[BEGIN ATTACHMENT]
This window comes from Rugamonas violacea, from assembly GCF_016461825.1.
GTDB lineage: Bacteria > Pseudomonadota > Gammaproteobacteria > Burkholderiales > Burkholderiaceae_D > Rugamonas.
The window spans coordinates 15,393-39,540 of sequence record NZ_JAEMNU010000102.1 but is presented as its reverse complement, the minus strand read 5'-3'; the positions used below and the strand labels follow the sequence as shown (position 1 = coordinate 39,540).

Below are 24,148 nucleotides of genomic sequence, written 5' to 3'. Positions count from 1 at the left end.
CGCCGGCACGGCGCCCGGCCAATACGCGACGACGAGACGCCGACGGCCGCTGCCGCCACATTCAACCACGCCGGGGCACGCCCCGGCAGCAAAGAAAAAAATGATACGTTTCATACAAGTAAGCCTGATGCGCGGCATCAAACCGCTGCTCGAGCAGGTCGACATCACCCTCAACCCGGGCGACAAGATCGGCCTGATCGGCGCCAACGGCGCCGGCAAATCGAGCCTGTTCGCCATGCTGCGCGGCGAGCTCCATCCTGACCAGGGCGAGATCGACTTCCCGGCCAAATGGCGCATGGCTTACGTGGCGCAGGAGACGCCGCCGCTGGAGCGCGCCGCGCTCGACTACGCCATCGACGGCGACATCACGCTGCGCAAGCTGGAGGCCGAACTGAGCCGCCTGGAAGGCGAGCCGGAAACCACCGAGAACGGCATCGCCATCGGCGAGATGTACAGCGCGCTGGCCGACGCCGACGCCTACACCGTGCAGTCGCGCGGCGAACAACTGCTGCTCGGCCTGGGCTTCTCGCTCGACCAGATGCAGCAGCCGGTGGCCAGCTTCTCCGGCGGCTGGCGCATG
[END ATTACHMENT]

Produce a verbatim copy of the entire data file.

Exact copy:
This window comes from Rugamonas violacea, from assembly GCF_016461825.1.
GTDB lineage: Bacteria > Pseudomonadota > Gammaproteobacteria > Burkholderiales > Burkholderiaceae_D > Rugamonas.
The window spans coordinates 15,393-39,540 of sequence record NZ_JAEMNU010000102.1 but is presented as its reverse complement, the minus strand read 5'-3'; the positions used below and the strand labels follow the sequence as shown (position 1 = coordinate 39,540).

Below are 24,148 nucleotides of genomic sequence, written 5' to 3'. Positions count from 1 at the left end.
CGCCGGCACGGCGCCCGGCCAATACGCGACGACGAGACGCCGACGGCCGCTGCCGCCACATTCAACCACGCCGGGGCACGCCCCGGCAGCAAAGAAAAAAATGATACGTTTCATACAAGTAAGCCTGATGCGCGGCATCAAACCGCTGCTCGAGCAGGTCGACATCACCCTCAACCCGGGCGACAAGATCGGCCTGATCGGCGCCAACGGCGCCGGCAAATCGAGCCTGTTCGCCATGCTGCGCGGCGAGCTCCATCCTGACCAGGGCGAGATCGACTTCCCGGCCAAATGGCGCATGGCTTACGTGGCGCAGGAGACGCCGCCGCTGGAGCGCGCCGCGCTCGACTACGCCATCGACGGCGACATCACGCTGCGCAAGCTGGAGGCCGAACTGAGCCGCCTGGAAGGCGAGCCGGAAACCACCGAGAACGGCATCGCCATCGGCGAGATGTACAGCGCGCTGGCCGACGCCGACGCCTACACCGTGCAGTCGCGCGGCGAACAACTGCTGCTCGGCCTGGGCTTCTCGCTCGACCAGATGCAGCAGCCGGTGGCCAGCTTCTCCGGCGGCTGGCGCATG